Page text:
Although Claypool pledged to minimize cuts in July after the General Assembly cracked a budget impasse and came through with a new round of education funding to cover the rest of the calendar year, CPS nonetheless announced the layoffs of 1,000 teachers and other staff last week, even as the district insisted many of those teachers would be rehired at other schools.

Lewis, however, was dubious, saying the teacher layoffs, half of which are tenured, were an attempt to replace experienced teachers "with teachers who are brand new to the system or who they won't have to pay as much."

But Claypool called arguments against the budget based on those cuts "a red herring," in that the district has "twice as many vacancies as layoffs" for teachers, many of whom will be rehired at other schools.

"We are going to negotiate in good faith, and we have two objectives," Claypool said, citing those as protecting teacher jobs and protecting students in classrooms. "We believe we can do both," he added.

"Our focus must be on the remarkable progress our students are making — from record ACT scores, graduation rates and college attendance to reduced disciplinary measures, and stabilizing our finances means that progress can continue," Claypool said. "We’re grateful for the assistance of our leaders in Springfield, as well as the $250 million in additional taxes Chicago homeowners will be making to support teachers’ pensions.

"With this budget, we'll move the district on to stronger footing and stand ready to partner with leaders in Springfield to advance long-term education funding reform and pension equity," he added.

Last week, the union criticized the 1,000 layoffs, with a spokeswoman calling the move "no way to run a 21st-century school district."

Teachers called off a threatened strike in May, as it would have fallen right at the end of the last school year, but that threat has remained on the table as negotiations have continued on a new contract. Union leaders halted strike talk with the proviso that "we are focused on trying to get revenue," in the words of Vice President Jesse Sharkey. "We have to watch that play out," he said at the time, but early indications were the union was not likely to be placated with Monday's budget release.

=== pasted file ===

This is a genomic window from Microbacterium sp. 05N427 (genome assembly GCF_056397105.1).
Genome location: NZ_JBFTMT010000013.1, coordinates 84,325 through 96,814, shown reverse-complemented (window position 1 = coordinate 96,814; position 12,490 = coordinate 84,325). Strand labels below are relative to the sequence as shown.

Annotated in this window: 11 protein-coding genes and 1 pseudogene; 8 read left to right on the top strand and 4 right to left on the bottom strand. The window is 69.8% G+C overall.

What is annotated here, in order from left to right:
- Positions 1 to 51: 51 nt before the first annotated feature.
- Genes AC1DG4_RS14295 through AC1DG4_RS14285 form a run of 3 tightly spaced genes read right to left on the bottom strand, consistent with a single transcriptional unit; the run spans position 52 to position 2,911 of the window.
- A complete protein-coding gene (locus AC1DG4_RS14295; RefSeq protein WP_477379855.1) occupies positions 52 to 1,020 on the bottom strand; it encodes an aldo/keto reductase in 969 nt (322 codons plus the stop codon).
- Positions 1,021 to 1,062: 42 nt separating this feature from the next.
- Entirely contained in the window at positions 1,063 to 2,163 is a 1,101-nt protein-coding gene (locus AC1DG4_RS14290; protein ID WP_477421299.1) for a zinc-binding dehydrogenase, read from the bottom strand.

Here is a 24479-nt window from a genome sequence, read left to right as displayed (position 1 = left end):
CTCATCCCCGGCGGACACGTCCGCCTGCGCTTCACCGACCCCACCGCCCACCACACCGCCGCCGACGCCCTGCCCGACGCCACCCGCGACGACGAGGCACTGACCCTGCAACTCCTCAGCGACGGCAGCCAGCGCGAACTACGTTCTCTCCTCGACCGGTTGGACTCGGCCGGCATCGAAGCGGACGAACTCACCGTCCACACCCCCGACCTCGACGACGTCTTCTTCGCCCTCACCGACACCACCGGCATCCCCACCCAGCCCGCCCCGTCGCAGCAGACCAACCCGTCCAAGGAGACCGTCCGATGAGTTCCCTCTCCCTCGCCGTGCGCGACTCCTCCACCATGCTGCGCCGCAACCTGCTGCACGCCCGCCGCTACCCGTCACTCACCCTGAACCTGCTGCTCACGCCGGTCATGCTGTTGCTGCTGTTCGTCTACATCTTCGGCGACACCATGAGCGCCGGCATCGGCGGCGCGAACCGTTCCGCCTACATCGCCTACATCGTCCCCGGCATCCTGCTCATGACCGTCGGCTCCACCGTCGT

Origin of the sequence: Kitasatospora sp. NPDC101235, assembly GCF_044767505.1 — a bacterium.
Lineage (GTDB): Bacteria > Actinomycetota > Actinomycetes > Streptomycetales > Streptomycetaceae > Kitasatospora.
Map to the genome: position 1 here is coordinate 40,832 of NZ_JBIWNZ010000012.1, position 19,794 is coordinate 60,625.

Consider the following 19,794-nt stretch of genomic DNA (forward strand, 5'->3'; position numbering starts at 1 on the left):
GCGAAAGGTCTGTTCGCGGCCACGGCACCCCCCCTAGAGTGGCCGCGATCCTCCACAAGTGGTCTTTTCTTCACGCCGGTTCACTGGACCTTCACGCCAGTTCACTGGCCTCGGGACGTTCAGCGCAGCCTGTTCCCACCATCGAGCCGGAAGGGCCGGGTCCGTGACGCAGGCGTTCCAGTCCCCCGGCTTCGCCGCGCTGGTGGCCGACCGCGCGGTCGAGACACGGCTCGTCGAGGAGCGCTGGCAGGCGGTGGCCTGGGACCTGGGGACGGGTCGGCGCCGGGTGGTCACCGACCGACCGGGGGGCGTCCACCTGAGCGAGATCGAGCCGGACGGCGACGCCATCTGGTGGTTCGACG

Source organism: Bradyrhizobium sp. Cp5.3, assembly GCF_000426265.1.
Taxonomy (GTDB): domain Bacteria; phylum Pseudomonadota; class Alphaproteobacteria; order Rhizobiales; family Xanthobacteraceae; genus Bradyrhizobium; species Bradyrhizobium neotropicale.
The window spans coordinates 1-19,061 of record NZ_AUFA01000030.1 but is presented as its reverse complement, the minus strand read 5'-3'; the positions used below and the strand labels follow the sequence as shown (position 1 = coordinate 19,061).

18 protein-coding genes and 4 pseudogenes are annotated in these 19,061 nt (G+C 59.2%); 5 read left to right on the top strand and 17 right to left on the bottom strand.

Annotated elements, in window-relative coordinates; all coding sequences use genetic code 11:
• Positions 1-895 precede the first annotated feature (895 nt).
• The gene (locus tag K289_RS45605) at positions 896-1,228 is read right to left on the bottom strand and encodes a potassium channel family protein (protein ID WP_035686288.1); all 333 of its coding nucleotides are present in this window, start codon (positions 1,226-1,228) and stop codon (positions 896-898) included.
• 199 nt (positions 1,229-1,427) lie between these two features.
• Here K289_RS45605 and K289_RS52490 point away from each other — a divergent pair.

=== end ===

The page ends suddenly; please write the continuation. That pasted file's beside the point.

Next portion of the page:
The union and grassroots education groups have backed a package of proposals for added education funding put forth in the City Council. That included a bid to declare a surplus in Tax Increment Finance district funds, to be redistributed to CPS, as well as hiking the tax on business equipment rentals and reinstating the corporate head tax on employees eliminated by Mayor Rahm Emanuel.

They've suggested the proposals could raise an additional $400 million, or about $1,000 per pupil in the district's student-based budgeting formula.

Yet Claypool all but rejected those proposals. He said the budget includes some additional TIF funds, but otherwise "we are going with the revenue streams we have available to us."

Monday's release laid out a framework for CPS' 2017 budget, which will be released to the public in mid-month ahead of expected approval by the Board of Education Aug. 24.